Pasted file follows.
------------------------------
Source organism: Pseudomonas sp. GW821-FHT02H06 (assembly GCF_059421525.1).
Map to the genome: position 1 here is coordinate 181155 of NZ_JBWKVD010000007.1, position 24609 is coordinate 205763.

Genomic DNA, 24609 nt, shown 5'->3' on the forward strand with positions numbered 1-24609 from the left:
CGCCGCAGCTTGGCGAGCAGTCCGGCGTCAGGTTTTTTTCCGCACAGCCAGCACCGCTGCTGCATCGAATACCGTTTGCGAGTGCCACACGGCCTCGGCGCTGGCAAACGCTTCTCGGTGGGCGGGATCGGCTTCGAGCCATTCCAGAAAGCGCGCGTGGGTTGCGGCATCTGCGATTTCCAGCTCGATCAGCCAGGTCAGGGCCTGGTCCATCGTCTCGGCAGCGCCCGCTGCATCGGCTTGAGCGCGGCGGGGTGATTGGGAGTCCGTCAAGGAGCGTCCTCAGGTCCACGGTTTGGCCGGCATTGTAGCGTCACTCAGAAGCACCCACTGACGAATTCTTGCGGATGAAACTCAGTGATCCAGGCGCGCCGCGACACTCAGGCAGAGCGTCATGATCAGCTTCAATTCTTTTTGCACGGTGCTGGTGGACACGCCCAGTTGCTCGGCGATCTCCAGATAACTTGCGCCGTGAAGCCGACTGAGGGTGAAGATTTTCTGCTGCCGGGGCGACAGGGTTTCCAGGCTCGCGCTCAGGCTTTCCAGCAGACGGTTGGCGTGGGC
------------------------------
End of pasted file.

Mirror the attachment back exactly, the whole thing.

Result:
Source organism: Pseudomonas sp. GW821-FHT02H06 (assembly GCF_059421525.1).
Map to the genome: position 1 here is coordinate 181155 of NZ_JBWKVD010000007.1, position 24609 is coordinate 205763.

Genomic DNA, 24609 nt, shown 5'->3' on the forward strand with positions numbered 1-24609 from the left:
CGCCGCAGCTTGGCGAGCAGTCCGGCGTCAGGTTTTTTTCCGCACAGCCAGCACCGCTGCTGCATCGAATACCGTTTGCGAGTGCCACACGGCCTCGGCGCTGGCAAACGCTTCTCGGTGGGCGGGATCGGCTTCGAGCCATTCCAGAAAGCGCGCGTGGGTTGCGGCATCTGCGATTTCCAGCTCGATCAGCCAGGTCAGGGCCTGGTCCATCGTCTCGGCAGCGCCCGCTGCATCGGCTTGAGCGCGGCGGGGTGATTGGGAGTCCGTCAAGGAGCGTCCTCAGGTCCACGGTTTGGCCGGCATTGTAGCGTCACTCAGAAGCACCCACTGACGAATTCTTGCGGATGAAACTCAGTGATCCAGGCGCGCCGCGACACTCAGGCAGAGCGTCATGATCAGCTTCAATTCTTTTTGCACGGTGCTGGTGGACACGCCCAGTTGCTCGGCGATCTCCAGATAACTTGCGCCGTGAAGCCGACTGAGGGTGAAGATTTTCTGCTGCCGGGGCGACAGGGTTTCCAGGCTCGCGCTCAGGCTTTCCAGCAGACGGTTGGCGTGGGC